COMMENTARY

Treating Pediatric Anxiety: What Works?

Michael T. Compton, MD, MPH

Disclosures

June 10, 2011

In This Article

Treatment: What Works?

Treatment approaches were then presented. For OCD, cognitive behavioral therapy is the treatment of choice. Several SSRIs are approved for use in children and adolescents, though Dr. Walkup noted that "we're going to have to prescribe off-label to make full use of available, efficacious agents." For social phobia, Social Effectiveness Therapy for Children -- a complicated behavioral approach that may be difficult to disseminate in real-world settings -- has been shown to be efficacious. In most trials of anxiety disorders, monotherapies are effective but combination treatment (with a pharmacologic agent and a psychosocial intervention) is almost always superior. Placebo responses are generally low in trials of child/adolescent anxiety disorders, indicating that a lack of treatment is not effective; most children and adolescents do not spontaneously get better. Successfully treating affected prepubertal youth allows them to have less accumulated psychosocial dysfunction.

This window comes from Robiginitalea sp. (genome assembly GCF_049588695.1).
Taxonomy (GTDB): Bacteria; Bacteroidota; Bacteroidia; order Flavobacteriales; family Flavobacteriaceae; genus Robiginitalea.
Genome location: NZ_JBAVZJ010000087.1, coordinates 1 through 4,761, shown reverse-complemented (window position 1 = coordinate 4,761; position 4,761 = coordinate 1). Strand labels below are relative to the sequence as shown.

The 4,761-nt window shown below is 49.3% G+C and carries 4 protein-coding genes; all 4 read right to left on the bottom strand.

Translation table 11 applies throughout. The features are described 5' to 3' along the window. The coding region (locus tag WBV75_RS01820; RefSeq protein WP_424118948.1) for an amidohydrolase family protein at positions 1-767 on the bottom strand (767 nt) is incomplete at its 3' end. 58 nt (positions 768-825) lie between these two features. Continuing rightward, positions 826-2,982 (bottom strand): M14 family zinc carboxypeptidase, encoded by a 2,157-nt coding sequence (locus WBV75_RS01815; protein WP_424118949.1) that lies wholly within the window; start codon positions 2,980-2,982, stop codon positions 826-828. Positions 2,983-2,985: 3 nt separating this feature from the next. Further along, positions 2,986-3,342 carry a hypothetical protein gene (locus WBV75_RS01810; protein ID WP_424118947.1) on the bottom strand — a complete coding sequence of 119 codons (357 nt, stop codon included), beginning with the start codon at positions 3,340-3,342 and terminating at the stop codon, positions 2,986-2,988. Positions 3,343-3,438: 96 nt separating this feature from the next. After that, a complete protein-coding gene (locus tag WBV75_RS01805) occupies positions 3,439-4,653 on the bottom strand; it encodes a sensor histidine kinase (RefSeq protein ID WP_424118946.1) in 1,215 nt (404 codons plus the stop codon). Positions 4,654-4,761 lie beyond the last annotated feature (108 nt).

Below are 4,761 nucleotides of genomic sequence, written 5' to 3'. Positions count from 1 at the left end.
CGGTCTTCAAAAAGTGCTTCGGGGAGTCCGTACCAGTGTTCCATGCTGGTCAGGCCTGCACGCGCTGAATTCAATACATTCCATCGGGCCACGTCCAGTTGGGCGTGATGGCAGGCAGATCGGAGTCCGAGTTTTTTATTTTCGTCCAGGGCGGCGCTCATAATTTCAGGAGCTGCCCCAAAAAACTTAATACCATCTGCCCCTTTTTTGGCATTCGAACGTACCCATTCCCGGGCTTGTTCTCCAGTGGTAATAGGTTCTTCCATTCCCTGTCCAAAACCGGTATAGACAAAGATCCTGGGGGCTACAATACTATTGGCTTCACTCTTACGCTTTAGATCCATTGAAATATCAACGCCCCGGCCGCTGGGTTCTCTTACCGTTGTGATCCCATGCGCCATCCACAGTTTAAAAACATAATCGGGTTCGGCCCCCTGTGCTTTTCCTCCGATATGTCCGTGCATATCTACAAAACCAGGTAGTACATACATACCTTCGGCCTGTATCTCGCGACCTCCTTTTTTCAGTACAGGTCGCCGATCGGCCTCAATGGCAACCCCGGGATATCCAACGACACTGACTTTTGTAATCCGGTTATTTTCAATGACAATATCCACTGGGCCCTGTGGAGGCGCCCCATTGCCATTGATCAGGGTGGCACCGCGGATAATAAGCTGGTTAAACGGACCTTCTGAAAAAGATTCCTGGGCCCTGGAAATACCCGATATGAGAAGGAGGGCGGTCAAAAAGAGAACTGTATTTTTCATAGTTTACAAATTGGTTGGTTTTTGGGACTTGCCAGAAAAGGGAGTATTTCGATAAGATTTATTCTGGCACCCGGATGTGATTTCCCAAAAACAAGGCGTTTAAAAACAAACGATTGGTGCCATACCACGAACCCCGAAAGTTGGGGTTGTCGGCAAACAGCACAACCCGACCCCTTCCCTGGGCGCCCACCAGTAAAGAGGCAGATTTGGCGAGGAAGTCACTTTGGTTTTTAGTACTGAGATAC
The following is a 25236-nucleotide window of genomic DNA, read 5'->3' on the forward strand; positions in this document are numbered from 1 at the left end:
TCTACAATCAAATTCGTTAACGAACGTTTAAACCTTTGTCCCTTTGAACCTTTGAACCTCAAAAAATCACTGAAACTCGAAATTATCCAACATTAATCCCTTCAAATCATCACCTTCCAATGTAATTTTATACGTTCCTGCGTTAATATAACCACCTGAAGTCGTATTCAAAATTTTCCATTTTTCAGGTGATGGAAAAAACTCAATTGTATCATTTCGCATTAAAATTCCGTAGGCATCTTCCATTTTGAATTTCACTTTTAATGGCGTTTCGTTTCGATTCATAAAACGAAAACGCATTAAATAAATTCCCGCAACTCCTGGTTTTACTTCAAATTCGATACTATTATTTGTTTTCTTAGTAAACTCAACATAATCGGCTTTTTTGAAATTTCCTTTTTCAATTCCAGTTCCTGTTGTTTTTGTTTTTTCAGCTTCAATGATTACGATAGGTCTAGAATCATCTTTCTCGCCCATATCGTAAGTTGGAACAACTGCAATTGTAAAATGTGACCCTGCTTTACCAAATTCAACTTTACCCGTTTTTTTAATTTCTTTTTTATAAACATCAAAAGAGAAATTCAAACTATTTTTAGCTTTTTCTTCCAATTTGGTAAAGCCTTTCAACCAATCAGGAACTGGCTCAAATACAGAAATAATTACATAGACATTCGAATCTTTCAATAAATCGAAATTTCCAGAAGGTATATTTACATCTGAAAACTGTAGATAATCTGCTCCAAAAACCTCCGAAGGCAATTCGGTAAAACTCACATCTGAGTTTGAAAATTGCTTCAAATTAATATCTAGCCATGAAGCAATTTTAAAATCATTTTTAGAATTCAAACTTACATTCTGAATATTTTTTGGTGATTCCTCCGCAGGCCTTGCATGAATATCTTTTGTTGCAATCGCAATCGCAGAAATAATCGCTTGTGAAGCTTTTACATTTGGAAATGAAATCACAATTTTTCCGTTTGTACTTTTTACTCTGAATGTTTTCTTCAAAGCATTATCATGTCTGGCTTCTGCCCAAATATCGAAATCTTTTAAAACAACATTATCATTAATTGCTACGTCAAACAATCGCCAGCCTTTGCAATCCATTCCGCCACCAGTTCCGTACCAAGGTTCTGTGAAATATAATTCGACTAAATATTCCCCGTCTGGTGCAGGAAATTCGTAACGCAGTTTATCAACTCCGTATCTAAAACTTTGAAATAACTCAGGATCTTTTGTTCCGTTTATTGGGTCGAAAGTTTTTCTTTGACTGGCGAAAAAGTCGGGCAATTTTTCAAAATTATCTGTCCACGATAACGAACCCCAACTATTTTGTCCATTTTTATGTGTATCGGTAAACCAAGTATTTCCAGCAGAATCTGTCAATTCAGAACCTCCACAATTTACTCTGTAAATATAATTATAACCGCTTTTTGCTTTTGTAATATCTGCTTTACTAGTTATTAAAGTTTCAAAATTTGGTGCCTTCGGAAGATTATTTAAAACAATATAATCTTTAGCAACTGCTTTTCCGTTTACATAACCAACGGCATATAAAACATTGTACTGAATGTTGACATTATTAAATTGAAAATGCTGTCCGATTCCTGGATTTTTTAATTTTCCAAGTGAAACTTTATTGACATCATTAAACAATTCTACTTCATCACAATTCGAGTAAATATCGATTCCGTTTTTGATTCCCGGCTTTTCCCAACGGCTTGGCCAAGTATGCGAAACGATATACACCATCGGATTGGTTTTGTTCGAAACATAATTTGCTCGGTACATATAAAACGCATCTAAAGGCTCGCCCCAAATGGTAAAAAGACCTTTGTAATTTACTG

Outlook

"So, where are we going?" Dr. Walkup then asked. Ongoing questions for the field include: Who needs medication? What do we do in the context of a partial response to treatment? How long does one need to continue the medications? What is the impact of such agents on brain development, growth, and sexual maturation? Regarding the latter, he suggested that the field may need to rely mainly on animal data or very complex human study designs (many of which may not be feasible) to get this complicated information. Other medications need to be studied, and we need more information on optimal dosages, durations, and the exact timing of when to give them.

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